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Labelling of food

This information is provided by:Netherlands Enterprise Agency, RVONetherlands Enterprise Agency, RVONederlandse versie

Do you sell or manufacture pre-packaged foods in the Netherlands? You must make sure these products have a label which includes information in Dutch about the product. If you sell unpacked or non-prepacked food you must also make sure the product information is available.

Labelling of pre-packaged foods

If you sell pre-packaged food, the label must have information on amongst others:

  • the product name
  • name and address of the manufacturer or responsible entrepreneur
  • the ingredients, including added water, aroma's and e numbers
  • the net quantity
  • quantities of ingredients in percentages
  • nutritional value
  • storage instructions and/or instructions for use (if necessary)
  • a production code or batch code
  • the minimum best-before date or latest consumption date (use by date)

The information must be easy to find and read. All the information must be available online as well. You may not provide any misleading information.

The Netherlands Food and Consumer Safety Authority (Nederlandse Voedsel- en Warenautoriteit, NVWA) has drafted a Dutch-language manual for the labelling of food. You may also ask your sector organisation or a specialised adviser for help. Labelling of foodstuffs is regulated by the European Union.

Rules for non-packaged foods

If you sell or manufacture non-prepacked or unpacked foods for other businesses, the rules vary according to the type of packaging and type of sales. However, you must make sure that you supply the information to your buyers, so they can provide the mandatory food information to the final consumer.

Labelling of secondary packaging (omverpakking) for B2B sales

Secondary packaging, such as the cartons you use for pre-packaged consumer foods, must state:

  • the product name
  • the minimum best-before date or use-by date
  • storage instructions and/or instructions for use
  • name and address of the manufacturer or responsible entrepreneur

On the prepacked foods for consumers the rules for pre-packaged foods apply.

If you sell pre-packaged foods to large caterers you are allowed to supply this information on the commercial documents, if you can guarantee these documents are send before or with the delivery of the foods.

Packaging for larger units of food for production companies (B2B)

The packaging of larger units of food destined for production companies must state:

  • the product name
  • the production code or batch code

You may supply this information on the commercial documents. You must also make sure that all information that is mandatory for sales to consumers is communicated to your client so they can pass on the information to the consumer.

Non-packaged food for consumers

For non-packed food, for instance meat at the butcher’s, or salads at a greengrocer’s, you must make sure the information is clearly visible for the customer. You must name the food and you must provide information on allergens (in Dutch). You should either state the information:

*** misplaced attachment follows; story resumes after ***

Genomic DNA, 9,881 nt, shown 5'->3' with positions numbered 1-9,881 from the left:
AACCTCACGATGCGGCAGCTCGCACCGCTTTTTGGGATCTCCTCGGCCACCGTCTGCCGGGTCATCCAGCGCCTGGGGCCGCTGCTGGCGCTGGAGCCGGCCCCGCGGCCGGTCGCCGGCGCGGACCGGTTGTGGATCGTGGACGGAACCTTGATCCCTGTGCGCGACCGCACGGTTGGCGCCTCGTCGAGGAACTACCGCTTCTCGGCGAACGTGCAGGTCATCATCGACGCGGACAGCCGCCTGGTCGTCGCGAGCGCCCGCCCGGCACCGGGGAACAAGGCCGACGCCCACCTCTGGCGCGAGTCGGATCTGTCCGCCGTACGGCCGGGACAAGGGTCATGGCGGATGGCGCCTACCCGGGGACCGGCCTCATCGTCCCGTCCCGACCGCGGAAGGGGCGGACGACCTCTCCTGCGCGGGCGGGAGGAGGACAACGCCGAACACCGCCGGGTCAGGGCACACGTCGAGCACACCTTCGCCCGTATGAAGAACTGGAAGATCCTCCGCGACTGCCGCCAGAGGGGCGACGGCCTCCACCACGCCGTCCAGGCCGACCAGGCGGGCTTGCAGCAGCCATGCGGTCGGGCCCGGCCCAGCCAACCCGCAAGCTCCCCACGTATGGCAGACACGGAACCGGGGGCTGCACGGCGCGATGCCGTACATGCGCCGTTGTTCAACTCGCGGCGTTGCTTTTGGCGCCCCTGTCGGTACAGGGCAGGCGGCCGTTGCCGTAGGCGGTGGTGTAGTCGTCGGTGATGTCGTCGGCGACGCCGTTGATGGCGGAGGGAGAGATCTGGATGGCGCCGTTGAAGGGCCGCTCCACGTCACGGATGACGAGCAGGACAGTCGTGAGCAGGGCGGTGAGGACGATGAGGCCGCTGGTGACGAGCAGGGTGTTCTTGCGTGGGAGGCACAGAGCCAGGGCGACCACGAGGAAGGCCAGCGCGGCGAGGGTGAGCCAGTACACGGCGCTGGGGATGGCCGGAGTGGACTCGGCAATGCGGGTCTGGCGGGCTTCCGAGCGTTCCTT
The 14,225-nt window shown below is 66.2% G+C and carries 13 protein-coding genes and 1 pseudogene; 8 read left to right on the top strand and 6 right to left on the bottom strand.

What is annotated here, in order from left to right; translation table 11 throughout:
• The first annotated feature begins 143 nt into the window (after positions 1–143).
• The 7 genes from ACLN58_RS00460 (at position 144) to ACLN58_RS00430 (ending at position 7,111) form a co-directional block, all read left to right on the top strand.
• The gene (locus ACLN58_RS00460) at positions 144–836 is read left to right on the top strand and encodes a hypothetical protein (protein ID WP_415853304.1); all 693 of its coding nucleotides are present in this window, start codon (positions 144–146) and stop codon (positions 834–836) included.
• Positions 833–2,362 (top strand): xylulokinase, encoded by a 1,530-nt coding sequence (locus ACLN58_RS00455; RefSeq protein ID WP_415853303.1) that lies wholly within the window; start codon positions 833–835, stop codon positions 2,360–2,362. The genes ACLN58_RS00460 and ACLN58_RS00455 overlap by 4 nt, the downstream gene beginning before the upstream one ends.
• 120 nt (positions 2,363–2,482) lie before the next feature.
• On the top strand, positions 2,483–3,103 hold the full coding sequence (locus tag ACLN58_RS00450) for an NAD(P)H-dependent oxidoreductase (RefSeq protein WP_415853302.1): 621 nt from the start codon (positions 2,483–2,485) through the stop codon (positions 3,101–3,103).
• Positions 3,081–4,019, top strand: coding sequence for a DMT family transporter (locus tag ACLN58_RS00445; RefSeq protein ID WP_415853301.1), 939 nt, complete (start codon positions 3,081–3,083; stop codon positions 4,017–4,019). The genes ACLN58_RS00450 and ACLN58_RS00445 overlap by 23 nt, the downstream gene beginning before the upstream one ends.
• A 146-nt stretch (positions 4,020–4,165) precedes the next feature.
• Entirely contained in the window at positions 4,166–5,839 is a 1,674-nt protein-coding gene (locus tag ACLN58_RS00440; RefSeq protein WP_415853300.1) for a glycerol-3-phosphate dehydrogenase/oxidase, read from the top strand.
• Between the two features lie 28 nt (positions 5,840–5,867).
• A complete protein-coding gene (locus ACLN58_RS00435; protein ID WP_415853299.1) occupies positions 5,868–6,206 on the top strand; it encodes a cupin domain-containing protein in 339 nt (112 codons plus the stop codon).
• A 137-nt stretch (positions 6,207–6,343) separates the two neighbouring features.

• on the item the food is presented in or on
  • on the menu (catering establishments)
  • on a sign placed above or underneath the item the food is presented in or on
  • you refer your customers to where they can read up on allergen information.

Information on allergens

Some ingredients may contain allergens. For instance nuts, crustaceans, or milk. You must state these on the label. If you sell non-prepacked foods, for example if you operate a business in the food and catering sector, you must provide your customers with adequate information on all food allergens used in the products you sell. However, you are free to choose how to inform your customers.

A list of substances and products causing allergies or intolerances is provided in Annex II of the European Regulation on the provision of food information to consumers.

Organic food labelling

You are only allowed to label food as organic if you keep to all European and Dutch regulations, as well as the conditions Skal Biocontrole (in Dutch) has set. You must for instance take the environment and animal welfare into account as much as is possible. You can have your company certified by Skal Biocontrole (in Dutch). Skal is the official certifying body appointed by the ministry of Agriculture, Nature and Food Quality. Once you are certified you may carry the EU organic logo.

EKO label

If you comply with the European rules on organic farming and the EKO standards (in Dutch), you may carry the EKO logo. Contact EKO or visit their Dutch-language website for more information.

Health and nutrition claims

You must comply with the European rules if you launch a foodstuff and make any claims regarding its nutritional value, benefit to health or medical advantages. The rules differ per claim and per product. You can also ask for information about claims from the Netherlands Food and Consumer Product Safety Authority (Nederlandse Voedsel- en Warenautoriteit, NVWA).

Best before and Use by dates and food waste

There are two ways in which food labelling indicates a date for either food quality or food safety:

  • Best before informs about food quality, after this the food is still safe to eat and it is up to the consumer to decide whether it can be eaten.
  • Use by informs consumers about the food safety of perishable products, these foods should not be consumed after this date.

In order to avoid food wastage, the European Commission urges governments to raise awareness and businesses and consumers to be mindful before throwing food away.

Reporting an incorrect label

Incorrect labelling may lead to risks for consumers. If you trade in products that are (possibly) labelled incorrectly, you must report this to the NVWA (in Dutch).

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